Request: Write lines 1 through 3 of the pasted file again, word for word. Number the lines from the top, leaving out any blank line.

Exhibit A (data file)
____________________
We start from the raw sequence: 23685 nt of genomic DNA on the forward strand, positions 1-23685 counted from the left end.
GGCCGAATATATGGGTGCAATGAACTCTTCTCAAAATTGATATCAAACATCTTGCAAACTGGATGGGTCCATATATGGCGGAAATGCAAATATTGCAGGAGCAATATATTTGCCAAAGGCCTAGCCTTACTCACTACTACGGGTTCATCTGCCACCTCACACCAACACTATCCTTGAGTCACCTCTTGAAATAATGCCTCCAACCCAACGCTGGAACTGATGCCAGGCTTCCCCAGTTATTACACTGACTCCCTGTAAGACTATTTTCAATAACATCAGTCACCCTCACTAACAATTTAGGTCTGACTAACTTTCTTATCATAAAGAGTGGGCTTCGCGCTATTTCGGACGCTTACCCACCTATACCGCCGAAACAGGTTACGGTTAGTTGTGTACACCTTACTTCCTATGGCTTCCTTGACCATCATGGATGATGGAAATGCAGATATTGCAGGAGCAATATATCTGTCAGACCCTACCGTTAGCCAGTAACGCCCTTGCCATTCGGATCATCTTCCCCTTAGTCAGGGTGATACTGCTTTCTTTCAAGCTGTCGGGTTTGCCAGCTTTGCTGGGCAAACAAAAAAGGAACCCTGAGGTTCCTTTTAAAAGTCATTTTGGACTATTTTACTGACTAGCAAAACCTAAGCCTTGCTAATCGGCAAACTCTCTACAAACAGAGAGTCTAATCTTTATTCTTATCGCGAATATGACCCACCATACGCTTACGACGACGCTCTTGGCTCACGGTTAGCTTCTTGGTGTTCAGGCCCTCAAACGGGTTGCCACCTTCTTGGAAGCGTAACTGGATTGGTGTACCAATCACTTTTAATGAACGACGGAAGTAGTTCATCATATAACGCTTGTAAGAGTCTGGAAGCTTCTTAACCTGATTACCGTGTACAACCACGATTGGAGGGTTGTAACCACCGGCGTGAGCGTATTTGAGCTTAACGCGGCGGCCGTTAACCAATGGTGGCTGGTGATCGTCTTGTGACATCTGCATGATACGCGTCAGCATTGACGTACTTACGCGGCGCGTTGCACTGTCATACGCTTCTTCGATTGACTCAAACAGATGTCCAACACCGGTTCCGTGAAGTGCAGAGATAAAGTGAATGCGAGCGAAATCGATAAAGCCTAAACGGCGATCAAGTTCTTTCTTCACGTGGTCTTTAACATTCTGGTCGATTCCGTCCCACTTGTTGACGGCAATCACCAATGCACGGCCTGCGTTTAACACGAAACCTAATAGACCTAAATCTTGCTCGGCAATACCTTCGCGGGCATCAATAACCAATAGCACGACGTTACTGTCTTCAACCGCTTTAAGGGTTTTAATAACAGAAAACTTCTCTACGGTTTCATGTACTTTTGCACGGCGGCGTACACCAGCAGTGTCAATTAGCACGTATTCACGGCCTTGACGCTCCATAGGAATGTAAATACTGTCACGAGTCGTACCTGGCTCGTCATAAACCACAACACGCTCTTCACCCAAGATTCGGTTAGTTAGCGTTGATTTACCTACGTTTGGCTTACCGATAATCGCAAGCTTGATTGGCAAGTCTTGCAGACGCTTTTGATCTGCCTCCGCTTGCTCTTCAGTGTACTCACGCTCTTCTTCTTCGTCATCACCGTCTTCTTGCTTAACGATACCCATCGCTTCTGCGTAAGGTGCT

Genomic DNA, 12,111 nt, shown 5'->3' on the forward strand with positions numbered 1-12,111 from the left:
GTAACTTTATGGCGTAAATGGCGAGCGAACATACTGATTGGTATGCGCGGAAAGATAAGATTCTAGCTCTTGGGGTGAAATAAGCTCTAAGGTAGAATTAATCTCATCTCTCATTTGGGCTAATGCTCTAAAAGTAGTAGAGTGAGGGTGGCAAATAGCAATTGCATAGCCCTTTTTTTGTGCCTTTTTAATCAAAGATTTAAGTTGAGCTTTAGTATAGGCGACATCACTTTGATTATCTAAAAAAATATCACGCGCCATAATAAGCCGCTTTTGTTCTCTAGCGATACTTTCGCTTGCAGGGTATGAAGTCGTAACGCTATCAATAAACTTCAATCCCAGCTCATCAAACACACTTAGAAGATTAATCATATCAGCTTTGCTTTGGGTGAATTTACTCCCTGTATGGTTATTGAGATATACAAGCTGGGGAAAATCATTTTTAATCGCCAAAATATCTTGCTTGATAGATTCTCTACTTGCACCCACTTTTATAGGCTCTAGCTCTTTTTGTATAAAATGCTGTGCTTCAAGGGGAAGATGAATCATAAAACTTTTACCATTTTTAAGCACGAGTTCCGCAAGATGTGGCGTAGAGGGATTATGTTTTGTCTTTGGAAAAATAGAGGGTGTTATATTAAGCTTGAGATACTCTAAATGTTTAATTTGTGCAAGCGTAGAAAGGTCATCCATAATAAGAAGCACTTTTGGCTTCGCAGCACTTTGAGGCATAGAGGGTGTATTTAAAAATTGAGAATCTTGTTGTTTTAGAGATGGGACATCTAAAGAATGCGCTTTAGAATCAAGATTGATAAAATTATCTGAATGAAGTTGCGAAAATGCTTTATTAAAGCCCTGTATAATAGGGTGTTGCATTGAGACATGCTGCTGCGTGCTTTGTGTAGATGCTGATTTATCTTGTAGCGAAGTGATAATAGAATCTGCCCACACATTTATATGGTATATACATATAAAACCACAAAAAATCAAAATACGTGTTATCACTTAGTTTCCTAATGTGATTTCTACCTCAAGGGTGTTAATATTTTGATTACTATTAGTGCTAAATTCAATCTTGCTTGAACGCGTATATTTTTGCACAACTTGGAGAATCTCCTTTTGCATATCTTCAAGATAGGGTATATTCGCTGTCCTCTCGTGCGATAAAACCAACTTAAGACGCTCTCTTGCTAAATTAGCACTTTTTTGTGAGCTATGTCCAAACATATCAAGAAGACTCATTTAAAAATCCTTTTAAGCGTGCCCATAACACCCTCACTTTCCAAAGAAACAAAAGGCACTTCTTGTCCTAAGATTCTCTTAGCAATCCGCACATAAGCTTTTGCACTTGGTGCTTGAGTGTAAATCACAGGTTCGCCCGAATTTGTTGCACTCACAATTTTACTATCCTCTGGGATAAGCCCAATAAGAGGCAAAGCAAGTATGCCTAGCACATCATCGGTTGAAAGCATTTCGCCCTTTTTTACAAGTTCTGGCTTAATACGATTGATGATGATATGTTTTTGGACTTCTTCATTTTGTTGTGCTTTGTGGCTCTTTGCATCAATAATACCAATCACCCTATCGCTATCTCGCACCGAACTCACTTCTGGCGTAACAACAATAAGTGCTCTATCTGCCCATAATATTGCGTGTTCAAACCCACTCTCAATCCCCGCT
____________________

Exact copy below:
We start from the raw sequence: 23685 nt of genomic DNA on the forward strand, positions 1-23685 counted from the left end.
GGCCGAATATATGGGTGCAATGAACTCTTCTCAAAATTGATATCAAACATCTTGCAAACTGGATGGGTCCATATATGGCGGAAATGCAAATATTGCAGGAGCAATATATTTGCCAAAGGCCTAGCCTTACTCACTACTACGGGTTCATCTGCCACCTCACACCAACACTATCCTTGAGTCACCTCTTGAAATAATGCCTCCAACCCAACGCTGGAACTGATGCCAGGCTTCCCCAGTTATTACACTGACTCCCTGTAAGACTATTTTCAATAACATCAGTCACCCTCACTAACAATTTAGGTCTGACTAACTTTCTTATCATAAAGAGTGGGCTTCGCGCTATTTCGGACGCTTACCCACCTATACCGCCGAAACAGGTTACGGTTAGTTGTGTACACCTTACTTCCTATGGCTTCCTTGACCATCATGGATGATGGAAATGCAGATATTGCAGGAGCAATATATCTGTCAGACCCTACCGTTAGCCAGTAACGCCCTTGCCATTCGGATCATCTTCCCCTTAGTCAGGGTGATACTGCTTTCTTTCAAGCTGTCGGGTTTGCCAGCTTTGCTGGGCAAACAAAAAAGGAACCCTGAGGTTCCTTTTAAAAGTCATTTTGGACTATTTTACTGACTAGCAAAACCTAAGCCTTGCTAATCGGCAAACTCTCTACAAACAGAGAGTCTAATCTTTATTCTTATCGCGAATATGACCCACCATACGCTTACGACGACGCTCTTGGCTCACGGTTAGCTTCTTGGTGTTCAGGCCCTCAAACGGGTTGCCACCTTCTTGGAAGCGTAACTGGATTGGTGTACCAATCACTTTTAATGAACGACGGAAGTAGTTCATCATATAACGCTTGTAAGAGTCTGGAAGCTTCTTAACCTGATTACCGTGTACAACCACGATTGGAGGGTTGTAACCACCGGCGTGAGCGTATTTGAGCTTAACGCGGCGGCCGTTAACCAATGGTGGCTGGTGATCGTCTTGTGACATCTGCATGATACGCGTCAGCATTGACGTACTTACGCGGCGCGTTGCACTGTCATACGCTTCTTCGATTGACTCAAACAGATGTCCAACACCGGTTCCGTGAAGTGCAGAGATAAAGTGAATGCGAGCGAAATCGATAAAGCCTAAACGGCGATCAAGTTCTTTCTTCACGTGGTCTTTAACATTCTGGTCGATTCCGTCCCACTTGTTGACGGCAATCACCAATGCACGGCCTGCGTTTAACACGAAACCTAATAGACCTAAATCTTGCTCGGCAATACCTTCGCGGGCATCAATAACCAATAGCACGACGTTACTGTCTTCAACCGCTTTAAGGGTTTTAATAACAGAAAACTTCTCTACGGTTTCATGTACTTTTGCACGGCGGCGTACACCAGCAGTGTCAATTAGCACGTATTCACGGCCTTGACGCTCCATAGGAATGTAAATACTGTCACGAGTCGTACCTGGCTCGTCATAAACCACAACACGCTCTTCACCCAAGATTCGGTTAGTTAGCGTTGATTTACCTACGTTTGGCTTACCGATAATCGCAAGCTTGATTGGCAAGTCTTGCAGACGCTTTTGATCTGCCTCCGCTTGCTCTTCAGTGTACTCACGCTCTTCTTCTTCGTCATCACCGTCTTCTTGCTTAACGATACCCATCGCTTCTGCGTAAGGTGCT

Genomic DNA, 12,111 nt, shown 5'->3' on the forward strand with positions numbered 1-12,111 from the left: